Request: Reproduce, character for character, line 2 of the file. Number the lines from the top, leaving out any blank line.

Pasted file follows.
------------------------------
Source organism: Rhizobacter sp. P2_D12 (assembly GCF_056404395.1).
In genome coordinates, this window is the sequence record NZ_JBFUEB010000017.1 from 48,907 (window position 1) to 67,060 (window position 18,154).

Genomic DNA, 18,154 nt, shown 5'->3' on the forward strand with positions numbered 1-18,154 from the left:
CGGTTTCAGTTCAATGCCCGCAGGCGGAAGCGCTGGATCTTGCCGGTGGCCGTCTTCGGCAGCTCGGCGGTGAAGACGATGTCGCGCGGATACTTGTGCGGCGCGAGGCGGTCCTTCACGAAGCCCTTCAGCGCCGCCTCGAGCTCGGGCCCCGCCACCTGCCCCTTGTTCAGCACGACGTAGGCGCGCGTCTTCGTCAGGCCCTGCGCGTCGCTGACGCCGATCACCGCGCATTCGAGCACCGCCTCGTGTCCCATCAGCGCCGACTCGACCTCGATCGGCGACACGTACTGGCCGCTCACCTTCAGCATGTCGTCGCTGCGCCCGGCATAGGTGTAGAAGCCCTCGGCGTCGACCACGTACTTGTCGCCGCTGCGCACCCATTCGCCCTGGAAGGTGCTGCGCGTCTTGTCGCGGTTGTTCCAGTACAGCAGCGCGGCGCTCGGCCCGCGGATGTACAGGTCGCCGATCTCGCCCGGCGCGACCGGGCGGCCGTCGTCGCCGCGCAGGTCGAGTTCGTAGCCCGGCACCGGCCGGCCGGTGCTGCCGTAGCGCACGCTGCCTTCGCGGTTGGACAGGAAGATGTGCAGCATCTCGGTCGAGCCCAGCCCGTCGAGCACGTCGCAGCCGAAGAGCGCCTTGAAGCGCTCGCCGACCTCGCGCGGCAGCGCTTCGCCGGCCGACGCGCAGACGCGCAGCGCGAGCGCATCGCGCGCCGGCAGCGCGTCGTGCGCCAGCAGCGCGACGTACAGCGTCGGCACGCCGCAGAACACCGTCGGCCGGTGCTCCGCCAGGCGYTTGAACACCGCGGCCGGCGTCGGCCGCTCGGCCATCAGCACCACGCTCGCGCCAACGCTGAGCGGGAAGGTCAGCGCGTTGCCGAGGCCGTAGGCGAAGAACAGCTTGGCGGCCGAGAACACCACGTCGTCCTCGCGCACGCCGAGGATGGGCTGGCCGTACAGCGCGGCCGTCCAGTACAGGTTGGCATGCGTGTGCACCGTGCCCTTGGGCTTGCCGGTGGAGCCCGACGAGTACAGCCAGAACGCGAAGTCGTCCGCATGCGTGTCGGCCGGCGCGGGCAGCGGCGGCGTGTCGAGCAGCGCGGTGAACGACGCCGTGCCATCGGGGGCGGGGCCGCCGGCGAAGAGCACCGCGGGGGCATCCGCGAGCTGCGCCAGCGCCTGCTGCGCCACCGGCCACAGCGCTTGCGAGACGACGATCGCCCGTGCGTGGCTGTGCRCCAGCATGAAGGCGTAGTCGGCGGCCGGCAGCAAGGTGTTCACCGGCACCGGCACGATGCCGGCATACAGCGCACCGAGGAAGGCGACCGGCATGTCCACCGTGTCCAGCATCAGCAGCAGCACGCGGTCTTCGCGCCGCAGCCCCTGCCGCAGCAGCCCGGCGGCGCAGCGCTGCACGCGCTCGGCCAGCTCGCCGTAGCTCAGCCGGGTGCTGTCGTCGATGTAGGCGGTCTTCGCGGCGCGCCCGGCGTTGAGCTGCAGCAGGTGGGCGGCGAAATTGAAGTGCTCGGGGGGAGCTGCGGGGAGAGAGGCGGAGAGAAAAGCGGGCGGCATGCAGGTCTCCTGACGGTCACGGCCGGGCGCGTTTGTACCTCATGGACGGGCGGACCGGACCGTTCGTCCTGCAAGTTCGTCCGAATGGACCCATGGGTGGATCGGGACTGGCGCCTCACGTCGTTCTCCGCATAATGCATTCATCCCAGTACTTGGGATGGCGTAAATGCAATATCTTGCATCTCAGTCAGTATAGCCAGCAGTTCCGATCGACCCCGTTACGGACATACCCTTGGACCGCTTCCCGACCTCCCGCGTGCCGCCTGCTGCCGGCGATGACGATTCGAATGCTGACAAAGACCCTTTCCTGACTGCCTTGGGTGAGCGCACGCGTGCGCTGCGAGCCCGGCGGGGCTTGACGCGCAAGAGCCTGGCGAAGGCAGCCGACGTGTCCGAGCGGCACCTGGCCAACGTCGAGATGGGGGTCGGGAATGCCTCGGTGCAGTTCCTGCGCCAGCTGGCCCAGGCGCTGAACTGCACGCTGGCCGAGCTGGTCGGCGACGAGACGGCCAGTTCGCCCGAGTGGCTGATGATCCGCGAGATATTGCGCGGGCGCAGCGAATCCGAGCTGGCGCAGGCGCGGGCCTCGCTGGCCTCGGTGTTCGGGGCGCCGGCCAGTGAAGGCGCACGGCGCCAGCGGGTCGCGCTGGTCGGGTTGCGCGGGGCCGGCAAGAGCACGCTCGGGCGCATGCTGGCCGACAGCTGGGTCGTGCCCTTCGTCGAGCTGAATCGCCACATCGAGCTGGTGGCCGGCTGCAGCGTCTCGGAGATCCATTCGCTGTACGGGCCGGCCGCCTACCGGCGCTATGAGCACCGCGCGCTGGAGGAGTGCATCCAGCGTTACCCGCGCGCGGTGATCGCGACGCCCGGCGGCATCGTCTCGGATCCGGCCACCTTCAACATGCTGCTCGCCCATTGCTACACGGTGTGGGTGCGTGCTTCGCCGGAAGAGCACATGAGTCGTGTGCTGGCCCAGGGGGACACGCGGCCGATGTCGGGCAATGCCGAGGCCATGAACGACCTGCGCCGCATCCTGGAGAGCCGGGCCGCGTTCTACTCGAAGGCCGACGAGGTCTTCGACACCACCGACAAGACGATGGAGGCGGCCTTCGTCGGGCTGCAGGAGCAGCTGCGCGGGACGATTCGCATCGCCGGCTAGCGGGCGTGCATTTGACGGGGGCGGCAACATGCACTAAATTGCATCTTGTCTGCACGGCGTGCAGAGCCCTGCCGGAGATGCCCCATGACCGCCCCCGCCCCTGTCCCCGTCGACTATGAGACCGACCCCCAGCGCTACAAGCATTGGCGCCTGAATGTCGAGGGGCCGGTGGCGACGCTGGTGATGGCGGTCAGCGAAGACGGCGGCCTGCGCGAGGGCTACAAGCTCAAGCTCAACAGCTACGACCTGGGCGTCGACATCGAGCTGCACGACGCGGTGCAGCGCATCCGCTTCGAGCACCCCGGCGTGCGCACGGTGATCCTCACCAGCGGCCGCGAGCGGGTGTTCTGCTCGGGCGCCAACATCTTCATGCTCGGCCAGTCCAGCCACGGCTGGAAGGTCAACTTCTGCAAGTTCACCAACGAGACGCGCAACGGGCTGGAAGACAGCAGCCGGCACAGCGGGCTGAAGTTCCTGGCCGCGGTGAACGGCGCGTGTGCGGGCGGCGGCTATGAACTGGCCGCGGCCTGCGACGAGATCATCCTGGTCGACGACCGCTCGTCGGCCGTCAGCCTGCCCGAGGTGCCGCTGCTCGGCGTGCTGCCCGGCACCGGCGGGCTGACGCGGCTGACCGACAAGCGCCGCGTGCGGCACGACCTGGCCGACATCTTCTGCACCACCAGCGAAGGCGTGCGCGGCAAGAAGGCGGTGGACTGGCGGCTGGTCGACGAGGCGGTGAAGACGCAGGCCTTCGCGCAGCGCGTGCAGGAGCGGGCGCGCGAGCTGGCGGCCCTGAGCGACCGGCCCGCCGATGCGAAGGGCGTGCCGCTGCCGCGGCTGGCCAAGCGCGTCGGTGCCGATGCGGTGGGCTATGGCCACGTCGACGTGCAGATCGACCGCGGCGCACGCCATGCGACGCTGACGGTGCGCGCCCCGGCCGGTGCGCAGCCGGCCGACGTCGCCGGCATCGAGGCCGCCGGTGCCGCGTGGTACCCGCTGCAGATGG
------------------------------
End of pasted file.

In genome coordinates, this window is the sequence record NZ_JBFUEB010000017.1 from 48,907 (window position 1) to 67,060 (window position 18,154).